India is among the world’s youngest demographics. With the recent trends of innovation and research being promoted indigenously, its time that we give the much-needed boost to the startup industry as well. It is with this sense of duty that the HRD Ministry of India is looking to protect the interest of the country’s youth. The recent initiative of asking higher education institutions to set up budgetary allowances to promote startups by students is one such instance.
This Ministry is divided into the Department of School Education and Literacy and the Department of Higher Education. The prior deals with education spanning from primary to higher secondary alongside literacy. The latter deals with university education and scholarships. It is under these two departments that the main objectives of the Ministry are followed. They formulate the national policy for education, they look into developing the institutions, they pay attention to the minority groups, they provide help in the form of financial aid for scholarships, loans, they talk to international organizations regarding aid in the field of education to name a few.
Now, the department of scholarships, financial aid is something crucial to colleges and universities. Colleges are known to be filled with students who have in the fresh ideas yet more often than not, they don’t have enough financial aid to go through with their ideas. Facebook was a startup that began in a college dorm amongst a couple of college friends. Had Clarium Capital decided not to invest in them, this mammoth company might not have existed. Keeping this in mind, one cannot dissociate financial aid and college startups because the latter cannot exist without the prior. It is this that the HRD Ministry has recently chosen to focus on.
They have proceeded to ask the Higher Education Institutions, to create something known as an ‘innovation fund’. The motto of this fund is obviously to support anything innovative that the students might have thought of and subsequently their startup related ideas.
It was on the 11th of September that these new guidelines were announced by the Ministry of Human Development (HRD). These guidelines required the setting aside of about 1% of the annual budget by these institutions to support these student start-ups. They have further been instructed to raise these funds from as many resources as possible. They can be both government sources or non-government sources. The latter is suggested to reduce the dependency of funding that is public. The institutions in question have also been allowed to get their funding from private as well as corporate players under Corporate Social Responsibility (CSR). Ultimately, the end goal of the policy is to raise as much funding as possible for the maximum amount of student start-ups.
It was under the guidelines of the National Student and Faculty Startup Policy of 2019 that the HRD ministry issued these rules. The framework is something that required a 15 member committee headed by the chairperson Ashok Jhunjunwala (from IIT Madras). The aim they kept in mind was the envisionment of an education system that provides entrepreneurship and startup opportunities to students alongside the faculty.
This policy also requires the institutions to provide their students with facilities known as the ‘incubation’ and ‘pre-incubation’. The guidelines also require these facilities to be made available to the students around-the-clock. These are facilities that act as a crutch for student start-ups who don’t yet know everything surrounding their start-up. They help the companies develop by making services such as management training or technical training available to them so they are equipped for what awaits them outside. For a start-up unaware of all that they will have to face once they get it up and running, these facilities are essential for it to be a long term success and not fizzle out within a couple of months. Moreover, these facilities are to be made available by both the faculty alongside the students of all subjects.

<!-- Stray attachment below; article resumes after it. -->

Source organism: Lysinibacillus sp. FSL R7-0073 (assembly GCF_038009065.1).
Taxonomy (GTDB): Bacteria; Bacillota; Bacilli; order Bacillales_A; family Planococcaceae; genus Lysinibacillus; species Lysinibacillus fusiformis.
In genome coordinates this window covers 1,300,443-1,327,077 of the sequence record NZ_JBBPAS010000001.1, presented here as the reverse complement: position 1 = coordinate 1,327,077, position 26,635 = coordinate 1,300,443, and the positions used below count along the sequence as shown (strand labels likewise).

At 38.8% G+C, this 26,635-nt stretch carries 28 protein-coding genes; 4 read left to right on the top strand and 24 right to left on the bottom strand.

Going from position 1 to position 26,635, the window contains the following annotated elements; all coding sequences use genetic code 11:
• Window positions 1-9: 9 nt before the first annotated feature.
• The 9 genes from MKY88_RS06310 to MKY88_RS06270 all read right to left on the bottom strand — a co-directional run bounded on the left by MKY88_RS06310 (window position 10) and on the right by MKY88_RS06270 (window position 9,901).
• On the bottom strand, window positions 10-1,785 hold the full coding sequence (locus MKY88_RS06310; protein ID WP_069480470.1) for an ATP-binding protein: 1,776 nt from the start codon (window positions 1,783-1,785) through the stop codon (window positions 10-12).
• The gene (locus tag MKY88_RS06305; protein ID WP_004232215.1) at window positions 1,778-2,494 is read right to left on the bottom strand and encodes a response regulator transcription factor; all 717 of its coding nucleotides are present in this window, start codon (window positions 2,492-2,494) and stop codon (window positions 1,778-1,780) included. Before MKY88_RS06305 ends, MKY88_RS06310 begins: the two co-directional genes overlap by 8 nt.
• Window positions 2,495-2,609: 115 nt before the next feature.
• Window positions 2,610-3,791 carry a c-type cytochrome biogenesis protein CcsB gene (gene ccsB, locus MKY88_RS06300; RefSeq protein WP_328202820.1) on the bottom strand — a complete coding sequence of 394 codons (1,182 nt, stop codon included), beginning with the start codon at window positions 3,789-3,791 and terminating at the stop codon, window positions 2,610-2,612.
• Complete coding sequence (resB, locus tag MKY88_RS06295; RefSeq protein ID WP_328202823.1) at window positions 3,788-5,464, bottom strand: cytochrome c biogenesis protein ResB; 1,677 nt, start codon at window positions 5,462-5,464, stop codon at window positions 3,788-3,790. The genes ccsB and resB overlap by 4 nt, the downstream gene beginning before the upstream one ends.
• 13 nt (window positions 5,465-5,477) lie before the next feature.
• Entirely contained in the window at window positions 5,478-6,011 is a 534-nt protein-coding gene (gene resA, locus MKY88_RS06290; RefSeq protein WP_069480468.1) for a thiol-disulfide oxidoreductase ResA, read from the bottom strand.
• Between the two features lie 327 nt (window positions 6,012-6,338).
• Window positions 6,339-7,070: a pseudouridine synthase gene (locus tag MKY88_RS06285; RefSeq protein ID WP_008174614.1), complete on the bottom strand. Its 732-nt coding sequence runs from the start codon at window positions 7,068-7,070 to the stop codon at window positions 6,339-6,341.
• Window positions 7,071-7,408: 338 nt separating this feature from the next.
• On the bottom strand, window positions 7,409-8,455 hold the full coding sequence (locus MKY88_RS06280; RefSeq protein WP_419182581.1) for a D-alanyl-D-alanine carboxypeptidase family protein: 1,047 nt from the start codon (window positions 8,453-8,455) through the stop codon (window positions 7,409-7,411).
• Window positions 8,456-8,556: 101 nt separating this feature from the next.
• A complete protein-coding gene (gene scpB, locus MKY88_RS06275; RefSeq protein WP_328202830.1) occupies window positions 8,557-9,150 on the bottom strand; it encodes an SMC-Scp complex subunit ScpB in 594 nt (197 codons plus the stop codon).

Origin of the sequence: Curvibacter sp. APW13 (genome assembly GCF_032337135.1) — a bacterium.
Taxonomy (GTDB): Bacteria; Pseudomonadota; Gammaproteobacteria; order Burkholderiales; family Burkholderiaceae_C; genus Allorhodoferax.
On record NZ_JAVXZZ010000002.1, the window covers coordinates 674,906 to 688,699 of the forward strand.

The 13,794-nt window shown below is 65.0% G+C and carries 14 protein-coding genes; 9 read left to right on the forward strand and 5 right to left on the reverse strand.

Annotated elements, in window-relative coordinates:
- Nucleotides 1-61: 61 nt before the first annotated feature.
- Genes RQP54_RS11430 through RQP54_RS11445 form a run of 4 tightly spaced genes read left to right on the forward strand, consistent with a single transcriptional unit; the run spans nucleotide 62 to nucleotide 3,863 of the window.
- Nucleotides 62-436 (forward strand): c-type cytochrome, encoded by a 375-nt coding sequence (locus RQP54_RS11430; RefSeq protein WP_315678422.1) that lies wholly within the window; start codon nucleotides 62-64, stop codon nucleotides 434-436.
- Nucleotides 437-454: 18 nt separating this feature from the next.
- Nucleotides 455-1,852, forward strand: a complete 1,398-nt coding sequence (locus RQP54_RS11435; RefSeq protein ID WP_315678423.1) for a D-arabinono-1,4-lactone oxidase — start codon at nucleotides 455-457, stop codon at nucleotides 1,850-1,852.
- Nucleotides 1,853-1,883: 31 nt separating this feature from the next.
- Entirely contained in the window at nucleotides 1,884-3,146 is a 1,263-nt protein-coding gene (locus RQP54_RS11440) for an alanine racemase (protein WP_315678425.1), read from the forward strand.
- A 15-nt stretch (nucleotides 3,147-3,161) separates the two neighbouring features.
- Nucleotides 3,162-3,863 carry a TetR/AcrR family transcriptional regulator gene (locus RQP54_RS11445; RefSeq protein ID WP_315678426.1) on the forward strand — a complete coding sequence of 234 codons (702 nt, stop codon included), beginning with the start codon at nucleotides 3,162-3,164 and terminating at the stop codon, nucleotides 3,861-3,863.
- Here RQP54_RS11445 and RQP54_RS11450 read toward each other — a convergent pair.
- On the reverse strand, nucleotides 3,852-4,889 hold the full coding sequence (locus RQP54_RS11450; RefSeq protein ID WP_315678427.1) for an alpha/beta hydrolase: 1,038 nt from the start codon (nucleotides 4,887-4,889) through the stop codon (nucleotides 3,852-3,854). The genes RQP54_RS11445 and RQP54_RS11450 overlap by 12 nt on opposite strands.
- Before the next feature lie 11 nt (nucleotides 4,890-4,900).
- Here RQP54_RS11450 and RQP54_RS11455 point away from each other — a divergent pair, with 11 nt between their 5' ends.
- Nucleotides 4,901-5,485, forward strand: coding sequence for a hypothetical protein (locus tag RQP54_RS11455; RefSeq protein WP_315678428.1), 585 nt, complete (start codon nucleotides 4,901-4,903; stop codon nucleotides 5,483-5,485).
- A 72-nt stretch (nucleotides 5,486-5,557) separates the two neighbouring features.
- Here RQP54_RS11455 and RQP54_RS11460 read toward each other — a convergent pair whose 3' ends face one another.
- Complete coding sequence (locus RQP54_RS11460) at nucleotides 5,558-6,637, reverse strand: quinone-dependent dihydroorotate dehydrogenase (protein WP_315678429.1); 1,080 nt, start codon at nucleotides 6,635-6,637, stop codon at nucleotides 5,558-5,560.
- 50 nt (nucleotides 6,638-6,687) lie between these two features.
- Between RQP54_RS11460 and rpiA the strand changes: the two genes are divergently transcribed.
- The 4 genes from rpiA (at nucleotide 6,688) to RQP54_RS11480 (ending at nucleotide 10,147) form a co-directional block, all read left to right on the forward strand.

The institutions can take up from around 2% to 9.5% stake or equity in the company in exchange for all these facilities that they are thus making available to their students.
The staff and faculty might take as many numbers of shares as they please as well. Therefore, with that step, procedures such as the development of the products, their subsequent commercialisation, nurturing the student startups under their wings would proceed to fall under the institution’s responsibilities.
The HRIs have also been told to update their internal policies about the faculty members who are involved in the start-up alongside the student entrepreneurs.
Above everything, a healthy work environment needs to be maintained. What pressure can do to a person is vastly known by people across the world. Keeping that in mind, the promotion of a healthy work environment was given foremost importance by the HRD Ministry. They came up with a myriad of regulations to help the students with, starting from attendance relaxation to session breaks etc. Academic credits for the creation of enterprise is also an option. A bunch of regulations such as these to care for the mental health of the students and to ensure that they don’t get overworked have been put in place as well.
Lastly, to regulate these policies, the Atal Ranking of Institutions on Innovation Achievements (ARIA) has also been launched. This will rank universities and colleges based on their activity surrounding the start-ups.
It is rightly stated that students make up the future of a country. It is with these steps that the HRD Ministry has shown the amount of belief they have in that statement and just how seriously they take it. The future of any country will be bright if the students are supported and this policy launched by the HRD Ministry is one that will pave the way for that.